STAT3 mutations in the hyper-IgE syndrome. N Engl J Med 2007;357:1608-19.
Minegishi Y, Saito M, Tsuchiya S, Tsuge I, Takada H, Hara T, et al.
Dominant-negative mutations in the DNA-binding domain of STAT3 cause hyper-IgE syndrome. Nature 2007;448:1058-62.
Liu L, Okada S, Kong XF, Kreins AY, Cypowyj S, Abhyankar A, et al.
Gain-of-function human STAT1 mutations impair IL-17 immunity and underlie chronic mucocutaneous candidiasis. J Exp Med 2011;208:1635-48.
Minegishi Y, Saito M. Cutaneous manifestations of Hyper IgE syndrome. Allergol Int 2012;61:191-6.
Buckley RH. Disorders of the IgE system. Immunological Disorders in Infants and Children. Stiehm ER Philadelphia: Saunders. 1996:409-22.
Church JA, Frenkel LD, Wright DG, Bellanti JA. T lymphocyte dysfunction, hyperimmunoglobulinemia E, recurrent bacterial infections, and defective neutrophil chemotaxis in a Negro child. J Pediatr 1976;88:982-5.
Desai K, Huston DP, Harriman GR. Previously undiagnosed hyper-IgE syndrome in an adult with multiple systemic fungal infections. J Allergy Clin Immunol 1996;98(6 Pt 1):1123-4.
Hwang EH, Oh JT, Han SJ, Kim H. Colon perforation in hyperimmunoglobulin E syndrome. J Pediatr Surg 1998;33:1420-2.
Yilmaz E. Disseminated pulmonary candidiasis complicating hyperimmunoglobulin E (Job's) syndrome. J Thorac Imaging 2004;19:48-51.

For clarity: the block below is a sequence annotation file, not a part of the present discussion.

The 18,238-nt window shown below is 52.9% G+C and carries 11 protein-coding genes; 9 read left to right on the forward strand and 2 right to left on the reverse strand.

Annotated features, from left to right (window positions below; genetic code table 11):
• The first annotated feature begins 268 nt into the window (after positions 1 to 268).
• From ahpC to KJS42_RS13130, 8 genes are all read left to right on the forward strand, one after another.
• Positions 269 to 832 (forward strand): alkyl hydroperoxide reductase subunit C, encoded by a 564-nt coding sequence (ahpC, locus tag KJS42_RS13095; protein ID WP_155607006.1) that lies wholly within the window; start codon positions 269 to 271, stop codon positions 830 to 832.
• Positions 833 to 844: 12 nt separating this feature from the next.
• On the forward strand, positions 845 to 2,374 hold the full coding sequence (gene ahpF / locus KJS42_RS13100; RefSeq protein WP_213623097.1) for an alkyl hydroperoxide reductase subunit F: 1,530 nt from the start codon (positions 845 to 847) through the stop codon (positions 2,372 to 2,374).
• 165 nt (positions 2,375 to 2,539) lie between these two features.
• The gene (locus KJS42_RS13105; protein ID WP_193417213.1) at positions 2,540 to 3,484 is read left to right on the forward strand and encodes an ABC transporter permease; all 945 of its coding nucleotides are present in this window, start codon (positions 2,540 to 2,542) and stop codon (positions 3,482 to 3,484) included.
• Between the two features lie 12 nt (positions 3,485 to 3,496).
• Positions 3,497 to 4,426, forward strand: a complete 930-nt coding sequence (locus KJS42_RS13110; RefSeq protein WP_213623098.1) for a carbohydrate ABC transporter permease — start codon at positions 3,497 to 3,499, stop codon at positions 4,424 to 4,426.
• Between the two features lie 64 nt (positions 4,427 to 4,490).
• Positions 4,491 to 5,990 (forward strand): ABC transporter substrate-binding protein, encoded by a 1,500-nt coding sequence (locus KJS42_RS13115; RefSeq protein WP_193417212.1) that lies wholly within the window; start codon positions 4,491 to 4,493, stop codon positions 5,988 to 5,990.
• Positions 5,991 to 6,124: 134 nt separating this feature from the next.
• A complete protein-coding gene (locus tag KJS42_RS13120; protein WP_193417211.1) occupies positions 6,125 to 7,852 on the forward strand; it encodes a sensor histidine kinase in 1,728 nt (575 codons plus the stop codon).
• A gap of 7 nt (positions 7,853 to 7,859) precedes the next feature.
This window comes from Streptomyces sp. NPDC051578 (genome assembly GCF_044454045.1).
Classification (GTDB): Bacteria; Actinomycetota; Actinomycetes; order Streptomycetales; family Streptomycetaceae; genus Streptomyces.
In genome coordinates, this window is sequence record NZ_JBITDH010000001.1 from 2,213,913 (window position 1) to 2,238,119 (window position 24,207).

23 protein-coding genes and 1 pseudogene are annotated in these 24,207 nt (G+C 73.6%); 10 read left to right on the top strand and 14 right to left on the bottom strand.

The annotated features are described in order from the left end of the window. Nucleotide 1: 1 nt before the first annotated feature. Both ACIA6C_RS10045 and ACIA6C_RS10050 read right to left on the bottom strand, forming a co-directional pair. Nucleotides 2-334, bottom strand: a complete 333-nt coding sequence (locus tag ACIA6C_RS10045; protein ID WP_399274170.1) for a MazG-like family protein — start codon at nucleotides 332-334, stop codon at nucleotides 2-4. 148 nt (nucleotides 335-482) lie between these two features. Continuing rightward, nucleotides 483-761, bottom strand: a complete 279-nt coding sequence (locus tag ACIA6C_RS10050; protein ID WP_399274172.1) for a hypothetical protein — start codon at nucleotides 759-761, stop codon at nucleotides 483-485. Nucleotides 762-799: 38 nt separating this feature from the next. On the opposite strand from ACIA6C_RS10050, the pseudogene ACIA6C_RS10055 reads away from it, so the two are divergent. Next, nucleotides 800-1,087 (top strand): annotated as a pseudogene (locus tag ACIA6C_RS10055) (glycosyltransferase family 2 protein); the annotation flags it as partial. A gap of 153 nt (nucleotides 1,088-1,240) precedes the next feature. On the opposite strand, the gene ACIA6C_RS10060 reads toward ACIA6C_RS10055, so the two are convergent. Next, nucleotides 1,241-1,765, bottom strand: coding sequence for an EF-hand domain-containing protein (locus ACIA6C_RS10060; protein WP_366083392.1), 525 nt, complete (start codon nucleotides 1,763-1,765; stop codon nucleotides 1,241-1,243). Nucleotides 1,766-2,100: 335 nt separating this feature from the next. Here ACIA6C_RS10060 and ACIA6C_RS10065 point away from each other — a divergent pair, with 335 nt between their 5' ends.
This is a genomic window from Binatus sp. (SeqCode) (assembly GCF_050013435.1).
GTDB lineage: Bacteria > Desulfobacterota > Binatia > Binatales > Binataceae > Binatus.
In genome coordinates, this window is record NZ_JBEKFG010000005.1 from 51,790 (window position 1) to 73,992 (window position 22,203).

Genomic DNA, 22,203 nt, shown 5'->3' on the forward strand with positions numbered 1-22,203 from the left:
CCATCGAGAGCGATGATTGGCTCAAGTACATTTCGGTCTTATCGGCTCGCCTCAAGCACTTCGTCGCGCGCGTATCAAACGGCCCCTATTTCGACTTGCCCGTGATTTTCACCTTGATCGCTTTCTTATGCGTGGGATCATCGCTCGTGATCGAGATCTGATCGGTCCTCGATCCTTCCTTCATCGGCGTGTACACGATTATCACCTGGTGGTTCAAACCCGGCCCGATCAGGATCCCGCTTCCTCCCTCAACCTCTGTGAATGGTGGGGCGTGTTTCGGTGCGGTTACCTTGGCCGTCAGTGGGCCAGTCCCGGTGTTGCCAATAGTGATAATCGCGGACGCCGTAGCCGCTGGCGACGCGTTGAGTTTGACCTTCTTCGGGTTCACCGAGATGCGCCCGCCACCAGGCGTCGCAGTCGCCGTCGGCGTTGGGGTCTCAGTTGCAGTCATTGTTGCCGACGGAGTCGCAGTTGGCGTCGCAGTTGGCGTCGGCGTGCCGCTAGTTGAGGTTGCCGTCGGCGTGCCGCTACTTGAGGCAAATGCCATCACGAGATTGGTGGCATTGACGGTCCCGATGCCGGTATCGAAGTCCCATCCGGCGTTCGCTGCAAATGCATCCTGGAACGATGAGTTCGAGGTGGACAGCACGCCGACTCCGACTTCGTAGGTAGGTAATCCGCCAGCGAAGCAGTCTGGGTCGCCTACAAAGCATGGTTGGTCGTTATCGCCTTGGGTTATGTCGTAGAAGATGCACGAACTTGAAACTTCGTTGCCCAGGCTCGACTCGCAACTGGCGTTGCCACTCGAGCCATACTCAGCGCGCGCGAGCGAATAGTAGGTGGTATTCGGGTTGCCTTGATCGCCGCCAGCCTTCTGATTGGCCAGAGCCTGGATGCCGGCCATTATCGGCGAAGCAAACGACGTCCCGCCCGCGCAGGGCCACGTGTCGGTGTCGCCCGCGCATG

Pasic S. Local Bacillus Calmette-Guérin infection in hyperimmunoglobulin-E syndrome. Acta Paediatr 2002;91:1271-2.
Yates AB, Mehrotra D, Moffitt JE. Candida endocarditis in a child with hyperimmunoglobulinemia E syndrome. J Allergy Clin Immunol 1997;99 (6 Pt 1):770-2.
Chakrabarti A, Marhawa RK, Mondal R, Trehan A, Gupta S, Rao Raman DS, et al.
Generalized lymphadenopathy caused by Trichosporon asahii in a patient with Job's syndrome. Med Mycol 2002;40:83-6.
Hershko K, Hershko AY, Leibovici V, Meir K, Ingber A. Herpes simplex virus infection in a hyper-IgE patient: Appearance of unusual mass lesions. Acta Derm Venereol 2002;82:204-5.
Höger PH, Boltshauser E, Hitzig WH. Craniosynostosis in hyper-IgE-syndrome. Eur J Pediatr 1985;144:414-7.
Smithwick EM, Finelt M, Pahwa S, Good RA, Naspitz CK, Mendes NF, et al.
Cranial synostosis in Job's syndrome. Lancet 1978;1:826.
Brestel EP, Klingberg WG, Veltri RW, Dorn JS. Osteogenesis imperfecta tarda in a child with hyper-IgE syndrome. Am J Dis Child 1982;136:774-6.
O'Connell AC, Puck JM, Grimbacher B, Facchetti F, Majorana A, Gallin JI, et al.
Delayed eruption of permanent teeth in hyperimmunoglobulinemia E recurrent infection syndrome. Oral Surg Oral Med Oral Pathol Oral Radiol Endod 2000;89:177-85.
Crama N, Toolens AM, van der Meer JW, Cruysberg JR. Giant chalazia in the hyperimmunoglobulinemia E (hyper-IgE) syndrome. Eur J Ophthalmol 2004;14:258-60.
Orhan M, Ozkan Y, Irkeç M. Eye involvement in hyperimmunoglobulinemia E (Job's) syndrome. J Pediatr Ophthalmol Strabismus 2001;38:313-4.
Min JK, Cho ML, Kim SC, Lee YS, Lee SH, Park SH, et al.
Hyperimmunoglobulin E-recurrent infection syndrome in a patient with juvenile dermatomyositis. Korean J Intern Med 1999;14:95-8.